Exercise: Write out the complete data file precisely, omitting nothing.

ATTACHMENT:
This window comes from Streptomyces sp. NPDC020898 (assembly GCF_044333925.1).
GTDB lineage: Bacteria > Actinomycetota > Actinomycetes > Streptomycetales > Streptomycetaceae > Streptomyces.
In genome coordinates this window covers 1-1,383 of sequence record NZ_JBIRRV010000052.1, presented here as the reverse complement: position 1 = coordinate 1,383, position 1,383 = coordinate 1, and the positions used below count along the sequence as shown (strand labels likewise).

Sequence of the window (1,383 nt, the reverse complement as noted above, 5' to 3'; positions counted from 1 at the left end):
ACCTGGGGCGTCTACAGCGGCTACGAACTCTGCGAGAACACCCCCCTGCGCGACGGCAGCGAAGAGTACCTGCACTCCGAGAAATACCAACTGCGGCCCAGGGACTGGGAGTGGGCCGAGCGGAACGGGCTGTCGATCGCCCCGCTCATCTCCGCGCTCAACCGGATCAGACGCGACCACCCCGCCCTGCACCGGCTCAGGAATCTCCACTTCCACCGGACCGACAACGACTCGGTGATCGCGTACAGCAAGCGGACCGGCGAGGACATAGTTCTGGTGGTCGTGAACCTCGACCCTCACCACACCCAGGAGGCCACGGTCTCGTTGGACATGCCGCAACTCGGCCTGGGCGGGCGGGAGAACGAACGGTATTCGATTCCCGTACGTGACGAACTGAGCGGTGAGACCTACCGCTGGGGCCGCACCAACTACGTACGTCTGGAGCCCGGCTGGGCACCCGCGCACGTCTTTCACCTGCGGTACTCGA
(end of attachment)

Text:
This window comes from Streptomyces sp. NPDC020898 (assembly GCF_044333925.1).
GTDB lineage: Bacteria > Actinomycetota > Actinomycetes > Streptomycetales > Streptomycetaceae > Streptomyces.
In genome coordinates this window covers 1-1,383 of sequence record NZ_JBIRRV010000052.1, presented here as the reverse complement: position 1 = coordinate 1,383, position 1,383 = coordinate 1, and the positions used below count along the sequence as shown (strand labels likewise).

Sequence of the window (1,383 nt, the reverse complement as noted above, 5' to 3'; positions counted from 1 at the left end):
ACCTGGGGCGTCTACAGCGGCTACGAACTCTGCGAGAACACCCCCCTGCGCGACGGCAGCGAAGAGTACCTGCACTCCGAGAAATACCAACTGCGGCCCAGGGACTGGGAGTGGGCCGAGCGGAACGGGCTGTCGATCGCCCCGCTCATCTCCGCGCTCAACCGGATCAGACGCGACCACCCCGCCCTGCACCGGCTCAGGAATCTCCACTTCCACCGGACCGACAACGACTCGGTGATCGCGTACAGCAAGCGGACCGGCGAGGACATAGTTCTGGTGGTCGTGAACCTCGACCCTCACCACACCCAGGAGGCCACGGTCTCGTTGGACATGCCGCAACTCGGCCTGGGCGGGCGGGAGAACGAACGGTATTCGATTCCCGTACGTGACGAACTGAGCGGTGAGACCTACCGCTGGGGCCGCACCAACTACGTACGTCTGGAGCCCGGCTGGGCACCCGCGCACGTCTTTCACCTGCGGTACTCGA